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Tuesday, January 31, 2023

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Austin’s Vision Zero reports 30% decline in crashes on revamped roads

AUSTIN (KXAN) – City of Austin Vision Zero program officials report a 30% reduction in accidents after road improvements this year compared to 2021. Lewis Leff, traffic safety officer for the Department of Transportation of Austin, presented the new findings Monday at a public safety committee meeting.

Overall, the Vision Zero program has found that combined fatal and serious crashes have increased this year, with total crashes up 4% in 2022 compared to 2021. Some 52% of serious or fatal crashes are occur between 8 p.m. and 4 a.m., with 62% of pedestrian fatalities occurring during the same nighttime hours.

He said when comparing urban roads to state-owned roads, the number of serious injuries and fatalities on state-owned roads was higher.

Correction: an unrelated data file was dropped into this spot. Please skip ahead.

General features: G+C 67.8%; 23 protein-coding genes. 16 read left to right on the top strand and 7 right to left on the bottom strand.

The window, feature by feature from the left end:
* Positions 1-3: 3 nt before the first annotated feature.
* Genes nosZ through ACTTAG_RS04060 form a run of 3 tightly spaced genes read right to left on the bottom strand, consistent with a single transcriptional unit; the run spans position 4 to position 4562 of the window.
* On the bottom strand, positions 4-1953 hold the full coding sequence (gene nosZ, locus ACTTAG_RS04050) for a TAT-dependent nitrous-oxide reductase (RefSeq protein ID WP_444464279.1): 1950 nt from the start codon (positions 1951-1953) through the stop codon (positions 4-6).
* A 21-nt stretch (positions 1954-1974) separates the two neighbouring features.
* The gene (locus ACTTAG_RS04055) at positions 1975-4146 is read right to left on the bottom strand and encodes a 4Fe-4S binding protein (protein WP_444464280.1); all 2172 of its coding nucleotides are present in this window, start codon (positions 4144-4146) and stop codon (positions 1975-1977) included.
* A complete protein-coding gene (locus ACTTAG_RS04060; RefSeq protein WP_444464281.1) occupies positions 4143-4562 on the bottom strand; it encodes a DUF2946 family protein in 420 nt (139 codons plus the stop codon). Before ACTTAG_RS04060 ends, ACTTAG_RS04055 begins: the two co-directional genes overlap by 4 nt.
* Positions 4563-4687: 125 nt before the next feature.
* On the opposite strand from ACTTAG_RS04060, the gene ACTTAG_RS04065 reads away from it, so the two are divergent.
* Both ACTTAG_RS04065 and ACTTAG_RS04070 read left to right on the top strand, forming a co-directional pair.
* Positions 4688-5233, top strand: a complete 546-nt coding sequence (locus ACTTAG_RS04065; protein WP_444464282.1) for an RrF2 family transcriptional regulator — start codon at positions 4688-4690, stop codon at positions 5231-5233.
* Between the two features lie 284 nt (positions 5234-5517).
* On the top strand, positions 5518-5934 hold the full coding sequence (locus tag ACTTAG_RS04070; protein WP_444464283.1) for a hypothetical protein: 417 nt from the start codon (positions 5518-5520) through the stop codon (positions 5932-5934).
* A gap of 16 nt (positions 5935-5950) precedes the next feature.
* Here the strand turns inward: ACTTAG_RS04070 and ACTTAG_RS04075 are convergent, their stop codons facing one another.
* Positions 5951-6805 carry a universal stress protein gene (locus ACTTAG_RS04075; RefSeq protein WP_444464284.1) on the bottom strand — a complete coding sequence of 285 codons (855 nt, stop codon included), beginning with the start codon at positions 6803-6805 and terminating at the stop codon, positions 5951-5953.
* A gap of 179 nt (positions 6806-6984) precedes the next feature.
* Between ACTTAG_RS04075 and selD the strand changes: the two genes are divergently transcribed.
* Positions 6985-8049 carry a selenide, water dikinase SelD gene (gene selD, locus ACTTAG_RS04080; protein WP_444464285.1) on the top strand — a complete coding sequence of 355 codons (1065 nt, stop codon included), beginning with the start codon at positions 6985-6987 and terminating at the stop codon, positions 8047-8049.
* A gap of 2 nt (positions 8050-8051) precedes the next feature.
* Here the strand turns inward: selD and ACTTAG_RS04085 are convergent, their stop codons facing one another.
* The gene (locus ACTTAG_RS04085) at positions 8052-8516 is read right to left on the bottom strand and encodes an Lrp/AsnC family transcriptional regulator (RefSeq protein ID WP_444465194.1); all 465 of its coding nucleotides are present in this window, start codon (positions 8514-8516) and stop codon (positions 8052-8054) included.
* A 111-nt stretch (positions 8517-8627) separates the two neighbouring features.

In terms of overall urban trends, there will be an increase in serious injuries and fatalities among pedestrians and motorcyclists in 2022 compared to 2021. Serious pedestrian injuries and fatal accidents precede serious and fatal motorcycle accidents — a new trend that’s emerging, Leff said.

(Courtesy of Austin Public Safety Commission Meeting)

That’s because national data shows an overall increase in deaths, of almost 20% over a 10-year period, Leff said.

But on roads that have been made safer, the program has seen a drop in overall crashes, as well as serious injuries and fatalities, Leff said. Improvements have been made at thirteen intersections and serious injuries and fatalities have been reduced by 31% along these improved roads.

Some of these improvements include lowered speed limits, changed left turn signals, added protected turn options, and increased the gap between leading pedestrians. These pedestrian spaces give residents more time to cross the road before the light turns green and oncoming or turning vehicles enter the roadway.

“Knowing what’s happening in similar different places over the same period, we’re investing a lot less money and doing treatment in fewer places than where we’re not,” Leff said. “So this is a very positive result. “

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